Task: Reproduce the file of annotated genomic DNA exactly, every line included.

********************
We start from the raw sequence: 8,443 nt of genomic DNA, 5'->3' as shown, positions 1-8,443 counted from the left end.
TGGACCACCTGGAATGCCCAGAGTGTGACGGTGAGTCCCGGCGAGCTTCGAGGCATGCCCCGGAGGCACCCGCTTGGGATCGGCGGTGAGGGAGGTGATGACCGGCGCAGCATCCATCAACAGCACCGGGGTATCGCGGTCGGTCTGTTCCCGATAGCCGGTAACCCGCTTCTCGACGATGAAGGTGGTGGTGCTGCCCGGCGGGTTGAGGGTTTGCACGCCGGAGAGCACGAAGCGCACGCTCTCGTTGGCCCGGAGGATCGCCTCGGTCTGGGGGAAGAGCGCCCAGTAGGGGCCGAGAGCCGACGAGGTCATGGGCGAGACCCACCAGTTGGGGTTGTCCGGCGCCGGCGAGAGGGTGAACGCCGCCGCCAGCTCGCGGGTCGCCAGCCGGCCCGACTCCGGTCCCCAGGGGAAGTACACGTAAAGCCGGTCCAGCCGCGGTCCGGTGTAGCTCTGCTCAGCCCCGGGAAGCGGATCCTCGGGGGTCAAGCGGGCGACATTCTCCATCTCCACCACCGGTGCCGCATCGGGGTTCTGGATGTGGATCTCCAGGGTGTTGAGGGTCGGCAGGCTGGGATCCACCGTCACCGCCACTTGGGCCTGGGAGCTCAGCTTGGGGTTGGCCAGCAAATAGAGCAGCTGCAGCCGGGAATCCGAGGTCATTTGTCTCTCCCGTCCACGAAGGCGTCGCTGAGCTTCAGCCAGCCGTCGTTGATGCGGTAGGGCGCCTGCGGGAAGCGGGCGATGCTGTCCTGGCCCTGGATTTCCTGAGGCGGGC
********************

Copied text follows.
We start from the raw sequence: 8,443 nt of genomic DNA, 5'->3' as shown, positions 1-8,443 counted from the left end.
TGGACCACCTGGAATGCCCAGAGTGTGACGGTGAGTCCCGGCGAGCTTCGAGGCATGCCCCGGAGGCACCCGCTTGGGATCGGCGGTGAGGGAGGTGATGACCGGCGCAGCATCCATCAACAGCACCGGGGTATCGCGGTCGGTCTGTTCCCGATAGCCGGTAACCCGCTTCTCGACGATGAAGGTGGTGGTGCTGCCCGGCGGGTTGAGGGTTTGCACGCCGGAGAGCACGAAGCGCACGCTCTCGTTGGCCCGGAGGATCGCCTCGGTCTGGGGGAAGAGCGCCCAGTAGGGGCCGAGAGCCGACGAGGTCATGGGCGAGACCCACCAGTTGGGGTTGTCCGGCGCCGGCGAGAGGGTGAACGCCGCCGCCAGCTCGCGGGTCGCCAGCCGGCCCGACTCCGGTCCCCAGGGGAAGTACACGTAAAGCCGGTCCAGCCGCGGTCCGGTGTAGCTCTGCTCAGCCCCGGGAAGCGGATCCTCGGGGGTCAAGCGGGCGACATTCTCCATCTCCACCACCGGTGCCGCATCGGGGTTCTGGATGTGGATCTCCAGGGTGTTGAGGGTCGGCAGGCTGGGATCCACCGTCACCGCCACTTGGGCCTGGGAGCTCAGCTTGGGGTTGGCCAGCAAATAGAGCAGCTGCAGCCGGGAATCCGAGGTCATTTGTCTCTCCCGTCCACGAAGGCGTCGCTGAGCTTCAGCCAGCCGTCGTTGATGCGGTAGGGCGCCTGCGGGAAGCGGGCGATGCTGTCCTGGCCCTGGATTTCCTGAGGCGGGC